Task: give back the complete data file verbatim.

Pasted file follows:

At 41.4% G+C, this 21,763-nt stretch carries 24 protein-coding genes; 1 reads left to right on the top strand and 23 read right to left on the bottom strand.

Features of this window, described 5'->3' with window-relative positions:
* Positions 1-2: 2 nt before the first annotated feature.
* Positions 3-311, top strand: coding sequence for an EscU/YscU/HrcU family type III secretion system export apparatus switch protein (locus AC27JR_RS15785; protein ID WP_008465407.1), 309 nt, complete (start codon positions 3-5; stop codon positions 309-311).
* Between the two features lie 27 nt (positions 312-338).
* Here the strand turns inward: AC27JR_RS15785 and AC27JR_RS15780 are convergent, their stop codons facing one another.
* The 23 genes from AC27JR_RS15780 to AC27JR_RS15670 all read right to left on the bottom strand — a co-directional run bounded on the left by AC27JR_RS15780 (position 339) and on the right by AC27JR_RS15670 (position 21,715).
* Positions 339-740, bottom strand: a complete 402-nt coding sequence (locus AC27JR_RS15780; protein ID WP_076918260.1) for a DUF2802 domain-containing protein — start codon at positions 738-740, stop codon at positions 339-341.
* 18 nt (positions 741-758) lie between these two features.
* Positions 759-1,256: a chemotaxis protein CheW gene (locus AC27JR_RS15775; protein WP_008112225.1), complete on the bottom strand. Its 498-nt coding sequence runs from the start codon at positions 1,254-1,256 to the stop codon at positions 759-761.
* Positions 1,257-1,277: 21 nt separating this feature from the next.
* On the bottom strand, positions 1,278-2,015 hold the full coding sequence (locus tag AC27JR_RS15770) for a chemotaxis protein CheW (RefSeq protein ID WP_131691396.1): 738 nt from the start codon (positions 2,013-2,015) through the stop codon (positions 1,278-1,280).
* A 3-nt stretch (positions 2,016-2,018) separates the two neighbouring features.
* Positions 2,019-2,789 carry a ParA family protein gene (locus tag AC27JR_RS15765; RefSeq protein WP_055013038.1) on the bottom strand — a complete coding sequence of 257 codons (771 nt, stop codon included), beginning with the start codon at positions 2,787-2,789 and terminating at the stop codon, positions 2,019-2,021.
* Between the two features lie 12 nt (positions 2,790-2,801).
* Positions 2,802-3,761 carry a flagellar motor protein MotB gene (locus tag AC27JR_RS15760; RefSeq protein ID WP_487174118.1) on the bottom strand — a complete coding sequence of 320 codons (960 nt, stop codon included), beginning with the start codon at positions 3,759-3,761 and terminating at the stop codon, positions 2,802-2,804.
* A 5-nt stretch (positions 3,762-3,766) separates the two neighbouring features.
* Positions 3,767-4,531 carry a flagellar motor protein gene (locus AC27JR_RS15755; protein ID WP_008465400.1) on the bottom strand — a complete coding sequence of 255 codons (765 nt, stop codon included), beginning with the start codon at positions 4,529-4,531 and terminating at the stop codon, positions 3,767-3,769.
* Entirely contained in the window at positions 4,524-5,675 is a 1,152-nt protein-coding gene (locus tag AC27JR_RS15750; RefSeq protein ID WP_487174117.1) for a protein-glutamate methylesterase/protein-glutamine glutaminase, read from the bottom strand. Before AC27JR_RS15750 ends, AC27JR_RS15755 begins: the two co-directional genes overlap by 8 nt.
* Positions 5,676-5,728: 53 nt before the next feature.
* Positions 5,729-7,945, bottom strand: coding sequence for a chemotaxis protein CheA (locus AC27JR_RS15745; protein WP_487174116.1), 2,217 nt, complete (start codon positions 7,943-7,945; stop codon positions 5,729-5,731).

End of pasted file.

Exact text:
At 41.4% G+C, this 21,763-nt stretch carries 24 protein-coding genes; 1 reads left to right on the top strand and 23 read right to left on the bottom strand.

Features of this window, described 5'->3' with window-relative positions:
* Positions 1-2: 2 nt before the first annotated feature.
* Positions 3-311, top strand: coding sequence for an EscU/YscU/HrcU family type III secretion system export apparatus switch protein (locus AC27JR_RS15785; protein ID WP_008465407.1), 309 nt, complete (start codon positions 3-5; stop codon positions 309-311).
* Between the two features lie 27 nt (positions 312-338).
* Here the strand turns inward: AC27JR_RS15785 and AC27JR_RS15780 are convergent, their stop codons facing one another.
* The 23 genes from AC27JR_RS15780 to AC27JR_RS15670 all read right to left on the bottom strand — a co-directional run bounded on the left by AC27JR_RS15780 (position 339) and on the right by AC27JR_RS15670 (position 21,715).
* Positions 339-740, bottom strand: a complete 402-nt coding sequence (locus AC27JR_RS15780; protein ID WP_076918260.1) for a DUF2802 domain-containing protein — start codon at positions 738-740, stop codon at positions 339-341.
* 18 nt (positions 741-758) lie between these two features.
* Positions 759-1,256: a chemotaxis protein CheW gene (locus AC27JR_RS15775; protein WP_008112225.1), complete on the bottom strand. Its 498-nt coding sequence runs from the start codon at positions 1,254-1,256 to the stop codon at positions 759-761.
* Positions 1,257-1,277: 21 nt separating this feature from the next.
* On the bottom strand, positions 1,278-2,015 hold the full coding sequence (locus tag AC27JR_RS15770) for a chemotaxis protein CheW (RefSeq protein ID WP_131691396.1): 738 nt from the start codon (positions 2,013-2,015) through the stop codon (positions 1,278-1,280).
* A 3-nt stretch (positions 2,016-2,018) separates the two neighbouring features.
* Positions 2,019-2,789 carry a ParA family protein gene (locus tag AC27JR_RS15765; RefSeq protein WP_055013038.1) on the bottom strand — a complete coding sequence of 257 codons (771 nt, stop codon included), beginning with the start codon at positions 2,787-2,789 and terminating at the stop codon, positions 2,019-2,021.
* Between the two features lie 12 nt (positions 2,790-2,801).
* Positions 2,802-3,761 carry a flagellar motor protein MotB gene (locus tag AC27JR_RS15760; RefSeq protein ID WP_487174118.1) on the bottom strand — a complete coding sequence of 320 codons (960 nt, stop codon included), beginning with the start codon at positions 3,759-3,761 and terminating at the stop codon, positions 2,802-2,804.
* A 5-nt stretch (positions 3,762-3,766) separates the two neighbouring features.
* Positions 3,767-4,531 carry a flagellar motor protein gene (locus AC27JR_RS15755; protein ID WP_008465400.1) on the bottom strand — a complete coding sequence of 255 codons (765 nt, stop codon included), beginning with the start codon at positions 4,529-4,531 and terminating at the stop codon, positions 3,767-3,769.
* Entirely contained in the window at positions 4,524-5,675 is a 1,152-nt protein-coding gene (locus tag AC27JR_RS15750; RefSeq protein ID WP_487174117.1) for a protein-glutamate methylesterase/protein-glutamine glutaminase, read from the bottom strand. Before AC27JR_RS15750 ends, AC27JR_RS15755 begins: the two co-directional genes overlap by 8 nt.
* Positions 5,676-5,728: 53 nt before the next feature.
* Positions 5,729-7,945, bottom strand: coding sequence for a chemotaxis protein CheA (locus AC27JR_RS15745; protein WP_487174116.1), 2,217 nt, complete (start codon positions 7,943-7,945; stop codon positions 5,729-5,731).